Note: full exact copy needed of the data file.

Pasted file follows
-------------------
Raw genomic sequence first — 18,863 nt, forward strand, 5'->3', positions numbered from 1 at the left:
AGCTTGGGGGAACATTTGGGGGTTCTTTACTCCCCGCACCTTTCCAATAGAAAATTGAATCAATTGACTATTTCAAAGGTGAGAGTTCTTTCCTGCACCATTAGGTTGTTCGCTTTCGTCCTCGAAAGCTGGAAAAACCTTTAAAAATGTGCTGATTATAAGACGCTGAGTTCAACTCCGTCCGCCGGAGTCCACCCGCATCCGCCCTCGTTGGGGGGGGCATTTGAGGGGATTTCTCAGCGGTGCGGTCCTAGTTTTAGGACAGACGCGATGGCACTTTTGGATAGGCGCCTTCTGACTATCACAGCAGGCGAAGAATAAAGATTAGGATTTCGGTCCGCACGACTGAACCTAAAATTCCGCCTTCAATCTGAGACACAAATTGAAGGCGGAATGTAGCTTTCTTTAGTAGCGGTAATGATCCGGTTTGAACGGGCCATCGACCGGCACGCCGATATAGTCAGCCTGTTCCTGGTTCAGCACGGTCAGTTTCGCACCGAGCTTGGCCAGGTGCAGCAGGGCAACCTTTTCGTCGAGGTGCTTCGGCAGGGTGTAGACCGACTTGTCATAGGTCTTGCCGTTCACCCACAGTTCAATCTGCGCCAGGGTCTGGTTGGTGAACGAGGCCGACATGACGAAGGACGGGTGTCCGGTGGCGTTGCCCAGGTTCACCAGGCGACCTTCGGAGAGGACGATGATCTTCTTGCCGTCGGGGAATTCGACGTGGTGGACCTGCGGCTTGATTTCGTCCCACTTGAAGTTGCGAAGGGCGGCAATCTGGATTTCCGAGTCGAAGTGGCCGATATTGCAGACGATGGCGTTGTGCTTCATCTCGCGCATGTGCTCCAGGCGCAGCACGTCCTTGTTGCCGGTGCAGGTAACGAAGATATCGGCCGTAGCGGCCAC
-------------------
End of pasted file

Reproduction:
Raw genomic sequence first — 18,863 nt, forward strand, 5'->3', positions numbered from 1 at the left:
AGCTTGGGGGAACATTTGGGGGTTCTTTACTCCCCGCACCTTTCCAATAGAAAATTGAATCAATTGACTATTTCAAAGGTGAGAGTTCTTTCCTGCACCATTAGGTTGTTCGCTTTCGTCCTCGAAAGCTGGAAAAACCTTTAAAAATGTGCTGATTATAAGACGCTGAGTTCAACTCCGTCCGCCGGAGTCCACCCGCATCCGCCCTCGTTGGGGGGGGCATTTGAGGGGATTTCTCAGCGGTGCGGTCCTAGTTTTAGGACAGACGCGATGGCACTTTTGGATAGGCGCCTTCTGACTATCACAGCAGGCGAAGAATAAAGATTAGGATTTCGGTCCGCACGACTGAACCTAAAATTCCGCCTTCAATCTGAGACACAAATTGAAGGCGGAATGTAGCTTTCTTTAGTAGCGGTAATGATCCGGTTTGAACGGGCCATCGACCGGCACGCCGATATAGTCAGCCTGTTCCTGGTTCAGCACGGTCAGTTTCGCACCGAGCTTGGCCAGGTGCAGCAGGGCAACCTTTTCGTCGAGGTGCTTCGGCAGGGTGTAGACCGACTTGTCATAGGTCTTGCCGTTCACCCACAGTTCAATCTGCGCCAGGGTCTGGTTGGTGAACGAGGCCGACATGACGAAGGACGGGTGTCCGGTGGCGTTGCCCAGGTTCACCAGGCGACCTTCGGAGAGGACGATGATCTTCTTGCCGTCGGGGAATTCGACGTGGTGGACCTGCGGCTTGATTTCGTCCCACTTGAAGTTGCGAAGGGCGGCAATCTGGATTTCCGAGTCGAAGTGGCCGATATTGCAGACGATGGCGTTGTGCTTCATCTCGCGCATGTGCTCCAGGCGCAGCACGTCCTTGTTGCCGGTGCAGGTAACGAAGATATCGGCCGTAGCGGCCAC